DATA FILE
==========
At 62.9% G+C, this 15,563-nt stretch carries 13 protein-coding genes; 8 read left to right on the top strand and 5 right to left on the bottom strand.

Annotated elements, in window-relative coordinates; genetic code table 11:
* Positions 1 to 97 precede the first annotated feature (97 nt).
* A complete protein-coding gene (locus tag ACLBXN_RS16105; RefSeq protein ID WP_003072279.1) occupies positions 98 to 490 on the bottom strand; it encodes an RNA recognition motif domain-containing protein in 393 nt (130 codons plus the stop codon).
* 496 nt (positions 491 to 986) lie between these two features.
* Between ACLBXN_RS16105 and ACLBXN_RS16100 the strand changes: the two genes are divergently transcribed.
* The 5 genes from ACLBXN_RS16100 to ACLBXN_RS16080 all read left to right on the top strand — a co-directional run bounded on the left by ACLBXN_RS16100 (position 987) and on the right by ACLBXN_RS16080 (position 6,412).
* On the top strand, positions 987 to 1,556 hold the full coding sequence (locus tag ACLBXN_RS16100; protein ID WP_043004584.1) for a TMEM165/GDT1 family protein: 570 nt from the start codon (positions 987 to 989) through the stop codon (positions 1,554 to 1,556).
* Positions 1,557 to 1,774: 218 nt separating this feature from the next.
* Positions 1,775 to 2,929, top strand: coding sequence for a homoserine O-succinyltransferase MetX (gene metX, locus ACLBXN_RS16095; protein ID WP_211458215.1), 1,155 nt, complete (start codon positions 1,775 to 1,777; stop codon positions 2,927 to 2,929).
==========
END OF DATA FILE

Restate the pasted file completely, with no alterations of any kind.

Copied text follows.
At 62.9% G+C, this 15,563-nt stretch carries 13 protein-coding genes; 8 read left to right on the top strand and 5 right to left on the bottom strand.

Annotated elements, in window-relative coordinates; genetic code table 11:
* Positions 1 to 97 precede the first annotated feature (97 nt).
* A complete protein-coding gene (locus tag ACLBXN_RS16105; RefSeq protein ID WP_003072279.1) occupies positions 98 to 490 on the bottom strand; it encodes an RNA recognition motif domain-containing protein in 393 nt (130 codons plus the stop codon).
* 496 nt (positions 491 to 986) lie between these two features.
* Between ACLBXN_RS16105 and ACLBXN_RS16100 the strand changes: the two genes are divergently transcribed.
* The 5 genes from ACLBXN_RS16100 to ACLBXN_RS16080 all read left to right on the top strand — a co-directional run bounded on the left by ACLBXN_RS16100 (position 987) and on the right by ACLBXN_RS16080 (position 6,412).
* On the top strand, positions 987 to 1,556 hold the full coding sequence (locus tag ACLBXN_RS16100; protein ID WP_043004584.1) for a TMEM165/GDT1 family protein: 570 nt from the start codon (positions 987 to 989) through the stop codon (positions 1,554 to 1,556).
* Positions 1,557 to 1,774: 218 nt separating this feature from the next.
* Positions 1,775 to 2,929, top strand: coding sequence for a homoserine O-succinyltransferase MetX (gene metX, locus ACLBXN_RS16095; protein ID WP_211458215.1), 1,155 nt, complete (start codon positions 1,775 to 1,777; stop codon positions 2,927 to 2,929).